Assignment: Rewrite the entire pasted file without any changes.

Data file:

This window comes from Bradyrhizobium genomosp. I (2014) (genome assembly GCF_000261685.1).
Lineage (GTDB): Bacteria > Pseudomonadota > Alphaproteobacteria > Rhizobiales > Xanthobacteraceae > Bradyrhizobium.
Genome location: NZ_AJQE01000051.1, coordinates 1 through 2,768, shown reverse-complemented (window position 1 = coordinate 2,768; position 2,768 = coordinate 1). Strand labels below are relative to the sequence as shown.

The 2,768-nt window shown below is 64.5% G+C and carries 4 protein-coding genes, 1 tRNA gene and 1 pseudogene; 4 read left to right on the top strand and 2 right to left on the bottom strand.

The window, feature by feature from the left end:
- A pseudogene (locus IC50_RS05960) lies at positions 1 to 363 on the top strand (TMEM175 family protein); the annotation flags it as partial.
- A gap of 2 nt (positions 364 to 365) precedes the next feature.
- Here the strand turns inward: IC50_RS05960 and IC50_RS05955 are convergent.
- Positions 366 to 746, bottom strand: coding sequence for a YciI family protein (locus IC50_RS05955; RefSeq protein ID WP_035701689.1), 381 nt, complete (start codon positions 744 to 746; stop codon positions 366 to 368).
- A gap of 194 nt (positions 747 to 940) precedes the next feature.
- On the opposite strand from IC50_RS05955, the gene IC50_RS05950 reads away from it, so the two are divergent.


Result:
This window comes from Bradyrhizobium genomosp. I (2014) (genome assembly GCF_000261685.1).
Lineage (GTDB): Bacteria > Pseudomonadota > Alphaproteobacteria > Rhizobiales > Xanthobacteraceae > Bradyrhizobium.
Genome location: NZ_AJQE01000051.1, coordinates 1 through 2,768, shown reverse-complemented (window position 1 = coordinate 2,768; position 2,768 = coordinate 1). Strand labels below are relative to the sequence as shown.

The 2,768-nt window shown below is 64.5% G+C and carries 4 protein-coding genes, 1 tRNA gene and 1 pseudogene; 4 read left to right on the top strand and 2 right to left on the bottom strand.

The window, feature by feature from the left end:
- A pseudogene (locus IC50_RS05960) lies at positions 1 to 363 on the top strand (TMEM175 family protein); the annotation flags it as partial.
- A gap of 2 nt (positions 364 to 365) precedes the next feature.
- Here the strand turns inward: IC50_RS05960 and IC50_RS05955 are convergent.
- Positions 366 to 746, bottom strand: coding sequence for a YciI family protein (locus IC50_RS05955; RefSeq protein ID WP_035701689.1), 381 nt, complete (start codon positions 744 to 746; stop codon positions 366 to 368).
- A gap of 194 nt (positions 747 to 940) precedes the next feature.
- On the opposite strand from IC50_RS05955, the gene IC50_RS05950 reads away from it, so the two are divergent.